On Confirmation in the Episcopal Church

542429_115537645244031_1405666807_nSo, obviously, I’m a history nerd. Which is why the most meaningful thing about being confirmed today was the laying on of hands by David Reed, bishop of the Episcopal Diocese of West Texas. That’s not a super comfortable thing for me – touching was not a part of the religious tradition in which I was raised – but sometimes the best things are those that push us out of our comfort zones.

The principle of apostolic succession was a big deal in early Christianity, and it remains a big deal today, especially in liturgical traditions like the Episcopal Church. When a priest is ordained, the bishop lays hands on her or him. That bishop was ordained and received blessing from hands from a previous bishop, and so it goes back, hands upon shoulders or heads, all the way back to the earliest church leaders – apostles like Paul, Junia and other women and men who shepherded a small Jewish sect that insisted the savior of the world had come, and that his kingdom would set to right in a new heaven and a new earth all that had gone wrong.

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How Christianity Created Marxism

29940916I didn’t anticipate writing more about Marx beyond my comments last week about how despite being an avowed critic of religion, Marx has had profound impacts on Christianity, but here we are because I couldn’t help notice some parallels between the Europe of Marx’s time and the America of ours.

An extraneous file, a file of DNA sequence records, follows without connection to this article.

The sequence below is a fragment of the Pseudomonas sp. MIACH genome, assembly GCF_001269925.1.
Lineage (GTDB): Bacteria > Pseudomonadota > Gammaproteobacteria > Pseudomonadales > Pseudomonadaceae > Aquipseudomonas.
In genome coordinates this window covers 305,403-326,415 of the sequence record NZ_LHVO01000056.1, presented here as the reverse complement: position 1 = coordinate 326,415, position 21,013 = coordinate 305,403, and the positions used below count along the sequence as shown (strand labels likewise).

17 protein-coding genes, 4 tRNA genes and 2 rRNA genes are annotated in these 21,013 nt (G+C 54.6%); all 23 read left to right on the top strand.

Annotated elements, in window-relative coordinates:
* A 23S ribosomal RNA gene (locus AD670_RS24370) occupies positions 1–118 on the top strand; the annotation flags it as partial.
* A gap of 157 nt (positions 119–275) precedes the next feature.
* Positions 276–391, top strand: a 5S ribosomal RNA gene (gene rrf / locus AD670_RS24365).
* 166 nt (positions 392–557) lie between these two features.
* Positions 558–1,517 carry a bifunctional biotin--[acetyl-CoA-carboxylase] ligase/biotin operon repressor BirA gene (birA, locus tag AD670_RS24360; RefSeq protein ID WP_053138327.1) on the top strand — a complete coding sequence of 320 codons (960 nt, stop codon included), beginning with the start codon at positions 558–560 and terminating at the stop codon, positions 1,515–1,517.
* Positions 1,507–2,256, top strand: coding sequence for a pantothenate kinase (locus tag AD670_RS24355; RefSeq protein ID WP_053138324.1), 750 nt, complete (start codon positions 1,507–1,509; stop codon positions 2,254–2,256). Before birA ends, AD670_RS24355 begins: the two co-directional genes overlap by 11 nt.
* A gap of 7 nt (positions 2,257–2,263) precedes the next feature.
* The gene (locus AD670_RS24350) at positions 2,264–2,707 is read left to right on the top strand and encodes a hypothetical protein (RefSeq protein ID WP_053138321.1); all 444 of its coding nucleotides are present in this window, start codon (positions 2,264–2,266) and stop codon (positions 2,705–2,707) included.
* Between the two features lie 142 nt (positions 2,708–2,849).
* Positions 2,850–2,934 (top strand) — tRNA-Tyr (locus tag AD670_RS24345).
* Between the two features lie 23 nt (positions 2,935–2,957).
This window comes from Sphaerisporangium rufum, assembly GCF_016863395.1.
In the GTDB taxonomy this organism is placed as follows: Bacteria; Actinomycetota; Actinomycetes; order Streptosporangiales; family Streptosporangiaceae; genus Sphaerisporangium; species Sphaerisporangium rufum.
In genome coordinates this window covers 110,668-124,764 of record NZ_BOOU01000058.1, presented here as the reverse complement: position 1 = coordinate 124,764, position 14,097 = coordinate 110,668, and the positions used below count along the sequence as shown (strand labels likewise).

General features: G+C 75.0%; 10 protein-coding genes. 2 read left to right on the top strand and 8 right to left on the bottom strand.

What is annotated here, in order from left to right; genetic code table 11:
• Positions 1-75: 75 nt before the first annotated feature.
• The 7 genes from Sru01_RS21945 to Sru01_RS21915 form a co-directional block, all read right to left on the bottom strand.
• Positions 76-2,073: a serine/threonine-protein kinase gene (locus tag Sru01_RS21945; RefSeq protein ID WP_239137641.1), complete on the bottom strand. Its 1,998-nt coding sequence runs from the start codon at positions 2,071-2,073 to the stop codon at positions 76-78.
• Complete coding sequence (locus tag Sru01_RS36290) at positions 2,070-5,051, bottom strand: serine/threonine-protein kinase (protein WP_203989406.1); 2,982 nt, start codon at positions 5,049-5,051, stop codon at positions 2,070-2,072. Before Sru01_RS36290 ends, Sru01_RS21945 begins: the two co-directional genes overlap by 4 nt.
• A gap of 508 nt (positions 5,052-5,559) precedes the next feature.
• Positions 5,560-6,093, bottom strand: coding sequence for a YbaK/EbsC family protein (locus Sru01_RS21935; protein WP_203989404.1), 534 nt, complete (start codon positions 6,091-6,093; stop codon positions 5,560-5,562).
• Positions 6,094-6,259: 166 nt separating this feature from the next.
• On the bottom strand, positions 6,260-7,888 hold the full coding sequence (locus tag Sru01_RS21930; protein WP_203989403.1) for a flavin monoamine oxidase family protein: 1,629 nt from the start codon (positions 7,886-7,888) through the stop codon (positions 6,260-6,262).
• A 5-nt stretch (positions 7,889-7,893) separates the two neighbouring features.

In honor of Karl Marx’s 200th birthday, I’m reading Gareth Stedman Jones’ Karl Marx: Greatness and Illusion.

As a philosophical biography, Stedman Jones’ work is focused beyond just the nuts-and-bolts info of Marx’s life; instead, he takes pains to paint the social and philosophical context into which Marx was born and raised. This is very helpful, as no one thinks in a vacuum, and if we are to understand Marx and what he believed, we should also understand the currents into which he was born.

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How Marx Changed Christianity

Image result for marx religious iconSaturday was the 200th birthday of Karl Marx, occasioning a slew of think pieces and hot takes (he was a genius! he was a monster!) – but here’s one that rarely gets made: Marx, that notorious skeptic of religion, was arguably one of the most influential figures in shaping 20th century Christianity.

On the one hand, this is obvious – Marx’s influence on world history generally is hard to overstate, and to the extent that Christianity partakes in world history, it must also have been influenced by Marx. Likewise, because so much of American Christianity, especially the fundamentalist and evangelical strains, embraced anti-communism, Marx obviously exerted a significant, albeit negative influence in the development of those traditions.